Google responds to Sonos in a new hotword detection lawsuit

This week, the drama escalated when Google launched a new lawsuit against Sonos, just months after the unfortunate outcome in which Sonos prevailed and forced Google to remove or modify features for a number of its devices.

HOTWORD DETECTION IS THE TARGET OF GOOGLES’ NEW SONOS LAWSUIT. Google today acknowledged to The Verge that it has launched two additional lawsuits against Sonos, alleging infringement of the search giant’s patents for smart speakers and voice control technology. There are seven patents in contention, and the majority of what Google is pursuing has to do with hotword identification.

One of the two lawsuits targets support for wireless charging and all-encompassing hotword detection. In addition to its own voice assistant in recent months, Sonos has supported both Google Assistant and Amazon Alexa in its products throughout the years. The Sonos Roam speaker from the company, which also supports Google Assistant, also allows wireless charging.

The other complaint targets hotword detection, which refers to how a group of smart speakers decides which speaker should respond to a user’s command when there are numerous speakers present.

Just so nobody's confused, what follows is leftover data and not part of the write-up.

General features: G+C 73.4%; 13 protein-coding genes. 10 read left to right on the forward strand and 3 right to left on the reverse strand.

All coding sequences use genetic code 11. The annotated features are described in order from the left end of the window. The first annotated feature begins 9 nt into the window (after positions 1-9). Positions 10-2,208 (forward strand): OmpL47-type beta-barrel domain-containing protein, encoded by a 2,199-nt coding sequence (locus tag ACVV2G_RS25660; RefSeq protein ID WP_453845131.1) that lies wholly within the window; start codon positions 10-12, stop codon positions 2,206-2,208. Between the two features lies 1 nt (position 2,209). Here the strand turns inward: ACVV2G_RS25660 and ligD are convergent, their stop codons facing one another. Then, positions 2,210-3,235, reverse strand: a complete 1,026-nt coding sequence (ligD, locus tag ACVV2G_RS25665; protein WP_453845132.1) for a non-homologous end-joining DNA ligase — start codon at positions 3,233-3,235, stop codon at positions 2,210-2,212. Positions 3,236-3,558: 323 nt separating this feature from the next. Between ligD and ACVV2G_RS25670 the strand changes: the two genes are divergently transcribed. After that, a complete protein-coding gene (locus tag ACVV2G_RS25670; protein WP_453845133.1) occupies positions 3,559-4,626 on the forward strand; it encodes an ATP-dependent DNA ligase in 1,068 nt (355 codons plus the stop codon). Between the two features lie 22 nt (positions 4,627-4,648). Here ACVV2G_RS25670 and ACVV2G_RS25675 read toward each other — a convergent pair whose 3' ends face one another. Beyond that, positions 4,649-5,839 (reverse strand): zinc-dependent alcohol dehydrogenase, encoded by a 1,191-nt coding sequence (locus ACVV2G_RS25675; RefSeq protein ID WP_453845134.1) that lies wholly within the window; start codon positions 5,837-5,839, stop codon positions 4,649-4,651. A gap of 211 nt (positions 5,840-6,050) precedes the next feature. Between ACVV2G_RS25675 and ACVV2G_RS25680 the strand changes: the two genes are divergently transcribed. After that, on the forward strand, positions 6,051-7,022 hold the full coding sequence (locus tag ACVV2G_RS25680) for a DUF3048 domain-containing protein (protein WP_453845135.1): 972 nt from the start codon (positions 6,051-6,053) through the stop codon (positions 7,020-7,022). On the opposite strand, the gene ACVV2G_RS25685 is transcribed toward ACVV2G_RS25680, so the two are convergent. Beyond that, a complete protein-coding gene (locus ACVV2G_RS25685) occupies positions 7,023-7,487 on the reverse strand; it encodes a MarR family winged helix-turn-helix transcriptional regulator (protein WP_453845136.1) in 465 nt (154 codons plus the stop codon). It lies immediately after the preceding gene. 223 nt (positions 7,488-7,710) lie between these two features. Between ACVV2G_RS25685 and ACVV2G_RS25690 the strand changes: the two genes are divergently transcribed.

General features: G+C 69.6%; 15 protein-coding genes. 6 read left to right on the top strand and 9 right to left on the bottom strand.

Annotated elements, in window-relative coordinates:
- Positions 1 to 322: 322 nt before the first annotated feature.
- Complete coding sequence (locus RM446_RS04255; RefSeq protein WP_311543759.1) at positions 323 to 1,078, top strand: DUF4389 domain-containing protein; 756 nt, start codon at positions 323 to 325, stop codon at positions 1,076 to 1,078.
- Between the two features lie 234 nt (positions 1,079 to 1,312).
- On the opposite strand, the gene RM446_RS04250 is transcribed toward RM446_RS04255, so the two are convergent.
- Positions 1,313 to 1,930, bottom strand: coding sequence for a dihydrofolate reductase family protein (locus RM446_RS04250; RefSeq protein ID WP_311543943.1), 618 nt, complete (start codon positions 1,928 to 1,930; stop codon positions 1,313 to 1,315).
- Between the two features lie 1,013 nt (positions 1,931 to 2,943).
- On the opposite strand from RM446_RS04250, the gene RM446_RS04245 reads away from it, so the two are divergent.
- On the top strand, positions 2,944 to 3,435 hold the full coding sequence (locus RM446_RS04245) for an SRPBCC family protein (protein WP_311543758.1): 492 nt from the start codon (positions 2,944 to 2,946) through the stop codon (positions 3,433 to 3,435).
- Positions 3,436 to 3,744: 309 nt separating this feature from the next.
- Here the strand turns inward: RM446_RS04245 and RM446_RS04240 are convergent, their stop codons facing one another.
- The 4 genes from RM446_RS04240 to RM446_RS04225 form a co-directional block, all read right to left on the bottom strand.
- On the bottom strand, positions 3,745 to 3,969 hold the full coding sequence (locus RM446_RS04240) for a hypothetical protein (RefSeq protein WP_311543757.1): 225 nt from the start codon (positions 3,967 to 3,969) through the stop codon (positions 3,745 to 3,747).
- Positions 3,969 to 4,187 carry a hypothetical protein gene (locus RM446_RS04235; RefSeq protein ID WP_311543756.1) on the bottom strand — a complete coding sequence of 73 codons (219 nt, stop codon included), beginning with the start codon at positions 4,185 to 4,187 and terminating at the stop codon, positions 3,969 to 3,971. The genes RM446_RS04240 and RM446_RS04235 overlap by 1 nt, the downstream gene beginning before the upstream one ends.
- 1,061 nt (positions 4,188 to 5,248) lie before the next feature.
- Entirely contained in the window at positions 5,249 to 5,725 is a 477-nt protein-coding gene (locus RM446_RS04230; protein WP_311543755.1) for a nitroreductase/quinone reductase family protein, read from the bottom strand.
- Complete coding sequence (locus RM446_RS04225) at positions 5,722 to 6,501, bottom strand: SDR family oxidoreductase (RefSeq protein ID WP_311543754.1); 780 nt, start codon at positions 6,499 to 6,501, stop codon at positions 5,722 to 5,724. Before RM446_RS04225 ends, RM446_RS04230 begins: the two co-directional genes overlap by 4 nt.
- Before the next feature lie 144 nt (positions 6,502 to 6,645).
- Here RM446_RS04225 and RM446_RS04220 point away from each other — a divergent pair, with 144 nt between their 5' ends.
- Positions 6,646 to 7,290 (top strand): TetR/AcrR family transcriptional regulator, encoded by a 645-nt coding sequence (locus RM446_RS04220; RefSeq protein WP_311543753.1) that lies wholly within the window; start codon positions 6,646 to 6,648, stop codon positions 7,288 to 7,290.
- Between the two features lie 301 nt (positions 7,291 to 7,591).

These actions against Sonos, according to a statement from Google, were brought to defend our technology and contest Sonos’ blatant, ongoing infringement of our patents, somewhat reflecting Sonos’ position when the speaker firm first sued Google.

A Google representative further notes that Sonos launched an aggressive and deceptive campaign against “Google’s” goods, harming our mutual customers.

Google has filed two cases against Sonos in the Northern District of California’s United States District Court, but the corporation also intends to file with the US International Trade Commission in the coming days to ask for an import restriction on Sonos equipment. For Google’s speakers, TVs, and even Pixel smartphones, Sonos made a similar attempt.

SONOS’S SUCCESS CAUSED GOOGLE TO BREAK ITS OWN PRODUCTS Before that, Sonos triumphed in one of its legal battles with Google at the beginning of the year. The US International Trade Commission (ITC) decided that Google had infringed on Sonos patents, but accepted adjustments on Googles side to allow the business to escape an import ban.

To avoid an import prohibition, Google was forced to either pay Sonos or compromise some of its own goods.

Users continue to frequently notice the consequences of the loss within Google’s products some months after the incident, when the dust has settled. Several instances include:

Many of these losses are unlikely to be changed by this current action, but it’s possible that Sonos may face similar difficulties if Google prevails.
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